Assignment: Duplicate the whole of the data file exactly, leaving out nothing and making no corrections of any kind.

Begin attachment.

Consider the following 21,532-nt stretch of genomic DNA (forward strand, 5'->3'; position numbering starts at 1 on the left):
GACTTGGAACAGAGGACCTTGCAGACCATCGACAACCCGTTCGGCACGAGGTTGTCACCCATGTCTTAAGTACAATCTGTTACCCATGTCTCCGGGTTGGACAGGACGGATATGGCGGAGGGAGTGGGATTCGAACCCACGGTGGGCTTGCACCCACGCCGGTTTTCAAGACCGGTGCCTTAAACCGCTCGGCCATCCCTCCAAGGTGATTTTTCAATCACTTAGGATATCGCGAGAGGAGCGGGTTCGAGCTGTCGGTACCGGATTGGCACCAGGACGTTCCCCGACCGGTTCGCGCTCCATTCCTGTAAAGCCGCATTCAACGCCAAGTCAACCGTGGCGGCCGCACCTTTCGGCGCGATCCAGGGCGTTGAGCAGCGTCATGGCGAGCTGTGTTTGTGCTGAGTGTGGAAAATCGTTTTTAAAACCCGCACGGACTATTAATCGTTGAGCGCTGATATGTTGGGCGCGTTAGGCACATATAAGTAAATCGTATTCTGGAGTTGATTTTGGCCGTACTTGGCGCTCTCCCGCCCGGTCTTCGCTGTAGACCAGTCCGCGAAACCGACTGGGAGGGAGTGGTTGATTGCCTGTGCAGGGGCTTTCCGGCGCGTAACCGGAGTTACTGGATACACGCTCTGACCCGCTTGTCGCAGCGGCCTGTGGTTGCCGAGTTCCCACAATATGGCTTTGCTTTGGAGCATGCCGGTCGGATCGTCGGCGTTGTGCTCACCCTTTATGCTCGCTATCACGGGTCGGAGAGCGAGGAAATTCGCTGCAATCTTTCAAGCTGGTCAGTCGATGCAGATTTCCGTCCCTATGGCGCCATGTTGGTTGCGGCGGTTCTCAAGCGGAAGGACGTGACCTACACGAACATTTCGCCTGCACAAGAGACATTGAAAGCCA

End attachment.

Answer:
Consider the following 21,532-nt stretch of genomic DNA (forward strand, 5'->3'; position numbering starts at 1 on the left):
GACTTGGAACAGAGGACCTTGCAGACCATCGACAACCCGTTCGGCACGAGGTTGTCACCCATGTCTTAAGTACAATCTGTTACCCATGTCTCCGGGTTGGACAGGACGGATATGGCGGAGGGAGTGGGATTCGAACCCACGGTGGGCTTGCACCCACGCCGGTTTTCAAGACCGGTGCCTTAAACCGCTCGGCCATCCCTCCAAGGTGATTTTTCAATCACTTAGGATATCGCGAGAGGAGCGGGTTCGAGCTGTCGGTACCGGATTGGCACCAGGACGTTCCCCGACCGGTTCGCGCTCCATTCCTGTAAAGCCGCATTCAACGCCAAGTCAACCGTGGCGGCCGCACCTTTCGGCGCGATCCAGGGCGTTGAGCAGCGTCATGGCGAGCTGTGTTTGTGCTGAGTGTGGAAAATCGTTTTTAAAACCCGCACGGACTATTAATCGTTGAGCGCTGATATGTTGGGCGCGTTAGGCACATATAAGTAAATCGTATTCTGGAGTTGATTTTGGCCGTACTTGGCGCTCTCCCGCCCGGTCTTCGCTGTAGACCAGTCCGCGAAACCGACTGGGAGGGAGTGGTTGATTGCCTGTGCAGGGGCTTTCCGGCGCGTAACCGGAGTTACTGGATACACGCTCTGACCCGCTTGTCGCAGCGGCCTGTGGTTGCCGAGTTCCCACAATATGGCTTTGCTTTGGAGCATGCCGGTCGGATCGTCGGCGTTGTGCTCACCCTTTATGCTCGCTATCACGGGTCGGAGAGCGAGGAAATTCGCTGCAATCTTTCAAGCTGGTCAGTCGATGCAGATTTCCGTCCCTATGGCGCCATGTTGGTTGCGGCGGTTCTCAAGCGGAAGGACGTGACCTACACGAACATTTCGCCTGCACAAGAGACATTGAAAGCCA